- Water soluble cinnamon compounds in the diet could reduce risk factors associated with diabetes and cardiovascular disease
- Women with anembryonic pregnancies, when a fertilized egg attaches itself to the uterine wall, but the embryo does not develop, causing miscarriages, were associated with significantly lower levels of folate and ten other elements (including potassium), as well as high homocysteine levels.
- Increasing your walking by 2000 steps daily reduces energy intake by 100 calories as well as promotes positive dietary and physical activity choices.
American Journal of Clinical Nutrition
- Flaxseed significantly reduced circulating total and LDL-cholesterol concentrations, but the changes were dependent on the type of intervention, sex, and initial lipid profiles of the subjects. Further studies are needed to determine the efficiency of flaxseed on lipid profiles in men and premenopausal women and to explore its potential benefits on other cardiometabolic risk factors and prevention of cardiovascular disease.
- Changes in dietary zinc intake affected DNA single-strand breaks. Zinc appears to be a critical factor for maintaining DNA integrity in humans (in this study, men).
- Low total and animal protein intakes were inversely associated with blood pressure in Japanese adults.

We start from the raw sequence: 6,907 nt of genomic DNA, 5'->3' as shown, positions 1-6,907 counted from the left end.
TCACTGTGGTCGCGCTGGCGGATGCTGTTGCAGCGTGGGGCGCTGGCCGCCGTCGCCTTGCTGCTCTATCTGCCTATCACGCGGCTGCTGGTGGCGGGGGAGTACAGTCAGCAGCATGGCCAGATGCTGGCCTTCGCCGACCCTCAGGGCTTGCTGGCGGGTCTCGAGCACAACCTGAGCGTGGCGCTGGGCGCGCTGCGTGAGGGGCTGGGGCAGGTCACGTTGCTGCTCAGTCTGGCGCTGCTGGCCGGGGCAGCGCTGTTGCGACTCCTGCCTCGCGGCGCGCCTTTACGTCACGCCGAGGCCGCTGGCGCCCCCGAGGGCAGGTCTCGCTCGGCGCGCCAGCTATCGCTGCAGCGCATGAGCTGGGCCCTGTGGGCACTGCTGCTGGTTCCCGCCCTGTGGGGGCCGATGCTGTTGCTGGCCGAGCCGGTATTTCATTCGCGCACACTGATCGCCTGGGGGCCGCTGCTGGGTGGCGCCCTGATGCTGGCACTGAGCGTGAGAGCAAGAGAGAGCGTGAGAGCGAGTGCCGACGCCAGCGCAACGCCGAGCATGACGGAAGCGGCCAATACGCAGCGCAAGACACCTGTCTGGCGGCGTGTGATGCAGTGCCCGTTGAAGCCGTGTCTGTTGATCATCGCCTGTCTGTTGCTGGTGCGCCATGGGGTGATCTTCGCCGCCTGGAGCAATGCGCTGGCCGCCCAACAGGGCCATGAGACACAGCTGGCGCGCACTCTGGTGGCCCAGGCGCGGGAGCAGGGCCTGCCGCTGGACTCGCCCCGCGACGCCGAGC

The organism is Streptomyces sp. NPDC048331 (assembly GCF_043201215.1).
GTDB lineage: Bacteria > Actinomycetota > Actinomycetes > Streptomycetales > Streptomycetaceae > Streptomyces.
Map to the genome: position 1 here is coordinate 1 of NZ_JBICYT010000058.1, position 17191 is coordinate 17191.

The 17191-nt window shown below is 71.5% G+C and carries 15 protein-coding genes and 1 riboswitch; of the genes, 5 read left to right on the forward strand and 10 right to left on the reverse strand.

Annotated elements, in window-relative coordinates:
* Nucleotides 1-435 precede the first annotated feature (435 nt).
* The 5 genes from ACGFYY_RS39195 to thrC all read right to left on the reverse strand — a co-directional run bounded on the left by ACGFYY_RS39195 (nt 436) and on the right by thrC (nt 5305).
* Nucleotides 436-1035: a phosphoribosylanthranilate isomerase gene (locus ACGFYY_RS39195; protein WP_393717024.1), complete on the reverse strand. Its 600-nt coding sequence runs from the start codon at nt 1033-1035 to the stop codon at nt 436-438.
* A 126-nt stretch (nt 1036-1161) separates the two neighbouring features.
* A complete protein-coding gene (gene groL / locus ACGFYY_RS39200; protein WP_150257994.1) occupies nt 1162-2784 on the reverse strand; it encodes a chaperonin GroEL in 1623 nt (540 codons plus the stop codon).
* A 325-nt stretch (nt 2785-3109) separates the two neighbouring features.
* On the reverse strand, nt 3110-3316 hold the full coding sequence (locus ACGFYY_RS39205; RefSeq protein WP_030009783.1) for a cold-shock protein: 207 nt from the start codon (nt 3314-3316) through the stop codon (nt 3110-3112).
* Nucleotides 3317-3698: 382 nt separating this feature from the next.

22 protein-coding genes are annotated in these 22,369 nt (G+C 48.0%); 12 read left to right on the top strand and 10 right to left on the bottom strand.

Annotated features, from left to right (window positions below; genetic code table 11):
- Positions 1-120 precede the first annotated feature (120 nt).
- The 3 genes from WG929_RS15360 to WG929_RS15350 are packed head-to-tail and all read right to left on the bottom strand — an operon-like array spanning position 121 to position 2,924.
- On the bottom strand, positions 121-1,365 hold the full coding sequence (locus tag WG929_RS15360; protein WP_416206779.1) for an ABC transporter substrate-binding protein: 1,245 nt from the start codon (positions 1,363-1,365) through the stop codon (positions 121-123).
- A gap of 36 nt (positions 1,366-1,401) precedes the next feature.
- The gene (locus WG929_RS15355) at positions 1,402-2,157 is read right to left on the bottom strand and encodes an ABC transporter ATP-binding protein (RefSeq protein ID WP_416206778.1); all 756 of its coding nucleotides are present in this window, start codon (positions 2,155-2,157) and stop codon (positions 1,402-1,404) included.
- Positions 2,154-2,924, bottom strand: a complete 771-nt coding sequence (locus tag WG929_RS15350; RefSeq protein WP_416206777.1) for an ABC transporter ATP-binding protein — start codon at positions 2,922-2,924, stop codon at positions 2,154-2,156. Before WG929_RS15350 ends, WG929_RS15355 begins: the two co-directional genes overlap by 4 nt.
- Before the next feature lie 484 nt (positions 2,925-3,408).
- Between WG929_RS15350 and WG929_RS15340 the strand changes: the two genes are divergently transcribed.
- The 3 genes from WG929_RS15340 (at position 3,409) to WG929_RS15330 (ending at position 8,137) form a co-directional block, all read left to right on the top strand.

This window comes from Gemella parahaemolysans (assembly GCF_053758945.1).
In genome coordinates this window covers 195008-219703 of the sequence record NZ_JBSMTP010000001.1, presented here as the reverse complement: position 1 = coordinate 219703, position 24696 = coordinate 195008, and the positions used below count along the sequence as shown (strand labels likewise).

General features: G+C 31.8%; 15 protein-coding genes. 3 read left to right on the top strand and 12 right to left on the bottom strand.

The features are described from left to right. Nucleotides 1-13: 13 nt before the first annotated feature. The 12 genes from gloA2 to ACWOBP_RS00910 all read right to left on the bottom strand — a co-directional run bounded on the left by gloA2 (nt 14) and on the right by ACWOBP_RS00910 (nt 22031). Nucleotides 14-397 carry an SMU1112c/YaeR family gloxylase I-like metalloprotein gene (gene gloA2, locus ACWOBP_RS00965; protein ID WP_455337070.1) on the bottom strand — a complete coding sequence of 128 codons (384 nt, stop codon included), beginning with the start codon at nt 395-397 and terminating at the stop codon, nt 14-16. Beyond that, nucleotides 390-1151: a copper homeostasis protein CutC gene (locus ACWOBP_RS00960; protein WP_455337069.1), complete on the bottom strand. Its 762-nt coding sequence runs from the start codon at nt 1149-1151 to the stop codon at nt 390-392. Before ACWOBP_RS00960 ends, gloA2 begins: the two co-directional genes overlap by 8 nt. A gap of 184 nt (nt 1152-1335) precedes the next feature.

- Findings demonstrate the usefulness of a novel stearate-enriched phytosterol ester compound in decreasing LDL cholesterol in both normo- and hypercholesterolemic adults.
- Relaxation training supported by new technologies could be a useful tool for reducing emotional eating episodes and thereby reducing weight and obesity.
Journal of the American Medical Association
- Under a wide range of circumstances, there are continuous, independent, and modest associations of Lipoprotein(a) concentration with risk of Congestive Heart Disease and stroke that appear exclusive to vascular outcomes.
Food & Chemical Toxicology
- The antioxidant activity of vegetables subjected to minimal processing (in MAP, and intended for cooking or for use in salads), dehydrated condiments and ready-to-eat vegetables such as soups and purees, was assessed by reference to their ability to scavenge lipoperoxyl and hydroxyl radicals and Trolox-equivalent antioxidant capacity. In the case, the MAP vegetables were repeatedly measured during eight days of storage in a domestic refrigerator and after cooking (boiling, microwaving, pressure cooking, griddling, frying and baking). MAP vegetables had a good or very good antioxidant capacity, and showed no significant loss of antioxidant activity or scavenging capacity compared with fresh vegetables. The cooking treatments that keep the antioxidant activity of MAP vegetables are microwaving, sautéing and baking. The most aggressive method of cooking were steaming, boiling and frying. The dehydrated condiments (tablets) showed higher antioxidant activity than the ready-to-eat soup. The enrichment of stews and casseroles, with dehydrated vegetable tablets, and the consumption of soup or vegetable purees represent an increased antioxidant intake in our diet. Also “ready-to-eat” vegetable soups show antioxidant activity after they have been submitted to heat treatment to increase their shelf-life. They can be recommended as alternatives in our non-stop “life style”.